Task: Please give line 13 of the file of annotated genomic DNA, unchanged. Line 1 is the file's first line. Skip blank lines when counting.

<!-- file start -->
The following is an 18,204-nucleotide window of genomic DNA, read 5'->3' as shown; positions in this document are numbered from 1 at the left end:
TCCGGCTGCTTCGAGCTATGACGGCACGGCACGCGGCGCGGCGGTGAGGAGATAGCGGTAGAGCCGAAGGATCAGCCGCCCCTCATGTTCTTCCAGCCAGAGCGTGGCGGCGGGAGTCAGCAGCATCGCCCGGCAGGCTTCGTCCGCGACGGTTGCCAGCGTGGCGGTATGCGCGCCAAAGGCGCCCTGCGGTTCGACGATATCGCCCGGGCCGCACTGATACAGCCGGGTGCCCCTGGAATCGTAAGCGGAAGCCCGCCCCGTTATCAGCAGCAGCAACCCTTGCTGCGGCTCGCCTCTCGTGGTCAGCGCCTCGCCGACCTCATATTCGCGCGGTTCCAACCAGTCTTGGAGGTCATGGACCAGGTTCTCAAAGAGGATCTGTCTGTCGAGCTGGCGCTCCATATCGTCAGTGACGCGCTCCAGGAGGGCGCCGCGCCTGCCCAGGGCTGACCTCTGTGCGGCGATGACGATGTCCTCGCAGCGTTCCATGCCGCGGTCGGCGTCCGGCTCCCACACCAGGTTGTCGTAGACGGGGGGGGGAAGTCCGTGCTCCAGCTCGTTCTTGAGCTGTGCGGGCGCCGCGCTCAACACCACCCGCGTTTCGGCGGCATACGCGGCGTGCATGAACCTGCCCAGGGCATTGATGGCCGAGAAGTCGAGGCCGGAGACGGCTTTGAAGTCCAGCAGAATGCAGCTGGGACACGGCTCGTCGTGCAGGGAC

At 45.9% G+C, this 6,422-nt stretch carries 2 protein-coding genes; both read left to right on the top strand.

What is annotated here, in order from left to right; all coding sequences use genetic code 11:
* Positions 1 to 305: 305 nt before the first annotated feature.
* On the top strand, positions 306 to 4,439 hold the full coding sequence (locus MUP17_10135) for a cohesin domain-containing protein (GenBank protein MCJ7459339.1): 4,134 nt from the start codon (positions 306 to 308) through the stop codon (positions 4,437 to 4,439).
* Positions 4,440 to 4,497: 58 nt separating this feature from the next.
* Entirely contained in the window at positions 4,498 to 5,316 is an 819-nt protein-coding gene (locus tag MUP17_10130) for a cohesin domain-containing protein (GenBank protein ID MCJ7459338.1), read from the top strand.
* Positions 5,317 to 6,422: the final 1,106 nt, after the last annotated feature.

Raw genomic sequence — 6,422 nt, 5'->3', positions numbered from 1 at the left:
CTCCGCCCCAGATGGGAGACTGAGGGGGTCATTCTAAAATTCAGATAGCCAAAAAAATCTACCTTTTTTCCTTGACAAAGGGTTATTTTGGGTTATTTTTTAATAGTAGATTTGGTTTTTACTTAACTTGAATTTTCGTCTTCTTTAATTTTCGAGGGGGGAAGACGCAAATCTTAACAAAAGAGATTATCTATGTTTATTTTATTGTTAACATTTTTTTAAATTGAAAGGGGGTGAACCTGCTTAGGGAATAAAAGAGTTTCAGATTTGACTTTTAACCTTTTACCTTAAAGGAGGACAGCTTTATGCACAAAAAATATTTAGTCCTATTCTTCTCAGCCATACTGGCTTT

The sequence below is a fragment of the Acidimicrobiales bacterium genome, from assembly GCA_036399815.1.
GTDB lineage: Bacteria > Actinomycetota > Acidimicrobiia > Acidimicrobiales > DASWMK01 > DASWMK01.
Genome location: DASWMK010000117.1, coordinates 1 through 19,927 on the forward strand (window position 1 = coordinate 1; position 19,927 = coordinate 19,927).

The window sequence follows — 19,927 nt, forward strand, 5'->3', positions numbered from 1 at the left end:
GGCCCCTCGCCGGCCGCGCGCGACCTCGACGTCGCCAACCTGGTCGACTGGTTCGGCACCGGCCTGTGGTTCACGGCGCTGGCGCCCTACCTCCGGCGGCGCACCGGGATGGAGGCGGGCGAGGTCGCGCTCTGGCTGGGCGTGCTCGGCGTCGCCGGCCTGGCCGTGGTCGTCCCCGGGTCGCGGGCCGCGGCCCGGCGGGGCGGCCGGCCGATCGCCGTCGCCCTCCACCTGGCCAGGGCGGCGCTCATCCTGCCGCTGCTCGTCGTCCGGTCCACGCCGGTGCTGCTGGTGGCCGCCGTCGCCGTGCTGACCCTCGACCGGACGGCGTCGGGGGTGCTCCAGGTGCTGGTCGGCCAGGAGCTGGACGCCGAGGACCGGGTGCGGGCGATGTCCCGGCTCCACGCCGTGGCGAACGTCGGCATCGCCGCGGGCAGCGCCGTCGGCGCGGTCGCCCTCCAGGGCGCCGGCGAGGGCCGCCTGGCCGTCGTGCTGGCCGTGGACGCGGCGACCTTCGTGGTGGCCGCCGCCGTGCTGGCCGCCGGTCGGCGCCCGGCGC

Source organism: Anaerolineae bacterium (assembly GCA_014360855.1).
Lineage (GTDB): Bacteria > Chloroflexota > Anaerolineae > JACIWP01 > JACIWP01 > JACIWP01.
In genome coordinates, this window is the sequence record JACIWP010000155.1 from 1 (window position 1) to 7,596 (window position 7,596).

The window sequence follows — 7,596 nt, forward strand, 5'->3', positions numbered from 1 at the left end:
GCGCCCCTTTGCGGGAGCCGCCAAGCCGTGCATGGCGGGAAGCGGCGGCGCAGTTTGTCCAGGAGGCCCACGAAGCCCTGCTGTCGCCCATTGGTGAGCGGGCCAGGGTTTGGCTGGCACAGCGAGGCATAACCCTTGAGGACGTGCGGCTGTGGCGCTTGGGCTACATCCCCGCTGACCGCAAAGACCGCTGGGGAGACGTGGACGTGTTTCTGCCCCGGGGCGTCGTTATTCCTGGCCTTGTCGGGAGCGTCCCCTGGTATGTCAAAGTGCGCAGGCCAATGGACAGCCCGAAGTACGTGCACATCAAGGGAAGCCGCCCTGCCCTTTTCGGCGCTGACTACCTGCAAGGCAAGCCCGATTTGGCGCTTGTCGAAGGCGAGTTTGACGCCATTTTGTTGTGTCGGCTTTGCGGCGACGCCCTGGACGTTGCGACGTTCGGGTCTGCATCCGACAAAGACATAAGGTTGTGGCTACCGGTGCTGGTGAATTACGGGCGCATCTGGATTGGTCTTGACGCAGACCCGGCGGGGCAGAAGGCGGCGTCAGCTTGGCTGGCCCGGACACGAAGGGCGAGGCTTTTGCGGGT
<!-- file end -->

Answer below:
GTDB lineage: Bacteria > Actinomycetota > Acidimicrobiia > Acidimicrobiales > DASWMK01 > DASWMK01.